Just about every business owner I meet is focused on growing their business, and that means getting new customers (in addition to increasing revenue from their existing customer base).
The steps to attracting new customers to your business aren’t such a mystery. But there are myths that you have to ignore as you go about doing this. Here are four that immediately come to mind.
Myth 1: Advertising on Google will immediately create leads.
If you’re looking to grow your business, one of the top strategies is online advertising, and Google is still the primary place to do that. Why? Because prospects always head to Google when looking for a product or service, even if they don’t wind up buying from a company they find online. At the very least, Google ad campaigns will drive more traffic to your website and build awareness.
But this doesn’t happen overnight. It’s taken me years and thousands of dollars testing different campaigns, and I’m still not where I want to be. Succeeding with Google Ads requires investing not only in advertising but in an expert to manage the process, because it’s not easy. It also requires patience. It takes a while to figure out which keywords and ads are effective. Plus, things are constantly changing, so you’ll always be adapting to trends.
Myth 2: Being active on social media is an easy way to get new customers.
Social media sites —LinkedIn, Facebook, Twitter, Instagram and TikTok—are a great place to build communities, increase awareness of your brand, draw in potential customers and even sell products. These platforms all offer advertising and ecommerce options to help businesses.
But getting leads on these platforms is definitely not easy. Gaining followers, connections, likes and engagement requires time and energy. To really succeed on these platforms, you’ll need to be engaged. This task is tough to outsource, because people on social media can sniff out when someone isn’t real.
So yes, you can educate people, get involved in discussions, offer advice and participate in conversations. And then you can potentially sell products or at least get leads. But it takes a lot of time and commitment to do that on social media.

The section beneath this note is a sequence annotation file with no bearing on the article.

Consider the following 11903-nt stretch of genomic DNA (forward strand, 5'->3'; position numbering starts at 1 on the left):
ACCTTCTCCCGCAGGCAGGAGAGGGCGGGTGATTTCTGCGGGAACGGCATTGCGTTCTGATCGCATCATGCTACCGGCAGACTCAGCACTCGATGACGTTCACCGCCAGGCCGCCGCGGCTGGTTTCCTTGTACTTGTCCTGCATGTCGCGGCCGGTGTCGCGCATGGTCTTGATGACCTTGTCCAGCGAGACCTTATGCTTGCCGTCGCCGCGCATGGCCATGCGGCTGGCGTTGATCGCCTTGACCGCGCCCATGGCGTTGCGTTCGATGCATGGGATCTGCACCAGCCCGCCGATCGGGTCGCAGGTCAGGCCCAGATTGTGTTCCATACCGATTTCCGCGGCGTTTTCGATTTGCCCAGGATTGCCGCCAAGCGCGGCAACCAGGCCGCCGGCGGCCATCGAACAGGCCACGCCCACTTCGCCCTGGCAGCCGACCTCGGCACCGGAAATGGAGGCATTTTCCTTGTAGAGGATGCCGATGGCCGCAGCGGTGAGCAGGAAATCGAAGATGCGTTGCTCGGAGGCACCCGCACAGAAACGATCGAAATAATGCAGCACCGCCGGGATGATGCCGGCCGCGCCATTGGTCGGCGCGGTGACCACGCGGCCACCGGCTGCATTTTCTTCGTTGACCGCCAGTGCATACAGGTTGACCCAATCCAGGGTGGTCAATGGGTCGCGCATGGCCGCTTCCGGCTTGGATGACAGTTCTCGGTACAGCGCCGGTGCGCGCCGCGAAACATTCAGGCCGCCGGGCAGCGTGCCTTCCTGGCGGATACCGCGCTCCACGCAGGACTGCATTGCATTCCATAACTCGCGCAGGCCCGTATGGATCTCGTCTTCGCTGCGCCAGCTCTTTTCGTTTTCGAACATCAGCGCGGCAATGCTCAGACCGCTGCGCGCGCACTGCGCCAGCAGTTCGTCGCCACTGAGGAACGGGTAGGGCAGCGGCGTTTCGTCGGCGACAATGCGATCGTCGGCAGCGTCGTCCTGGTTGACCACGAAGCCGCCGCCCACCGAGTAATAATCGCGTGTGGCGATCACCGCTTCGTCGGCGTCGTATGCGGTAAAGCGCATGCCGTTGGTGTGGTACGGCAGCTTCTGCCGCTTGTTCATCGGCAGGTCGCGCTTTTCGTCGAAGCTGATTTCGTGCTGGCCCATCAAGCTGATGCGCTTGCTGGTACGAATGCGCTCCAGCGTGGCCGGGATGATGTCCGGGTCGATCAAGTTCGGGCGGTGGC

Myth 3: Attending conferences is a waste of time.
Regardless of the nature of your business, you’re part of an industry. And because you’re part of an industry, there are likely a dozen industry conferences that you could attend. It’s important to join one or two associations and attend a conference or two each year.
I know, you hate to network. You’d rather be back in the office. You don’t have the time to travel to Orlando or Vegas and hang out with a bunch of strangers. Well, you’re wrong. Industry conferences are critical for getting leads. And not just leads. Attending a conference with an open mind will allow you to meet and network with potential suppliers, vendors and partners, too. You may even find your next great employee or get to know your competitors a little better. At the very least, you’ll attend some educational sessions to make sure you’re up to speed on the latest trends impacting your business.
Myth 4: There’s too much competition.
People tend to shy away from starting businesses or launching new products because the marketplace already seems saturated. And sure, creating the next iPhone or Uber is a long shot. But you don’t need to be Elon Musk or Steve Jobs to succeed. You just need to do what the competition does… but a little bit better.
There’s really no such thing as too much competition. There’s always room for growth, and there are always customers looking for better products and services. If your business is in the right place at the right time and (most importantly) provides a reliable, quality product or service backed by great customer service, then your competition won’t matter. Getting new customers isn’t so hard if you do this. That’s because good companies start small and build on references from happy customers. Word gets around.
If you believe any of these myths, you’re not alone. I once believed them all. But after running a business for more than two decades, I’ve learned that the best way to get new customers is by overcoming those obstacles. I’m hoping you’ll do the same.
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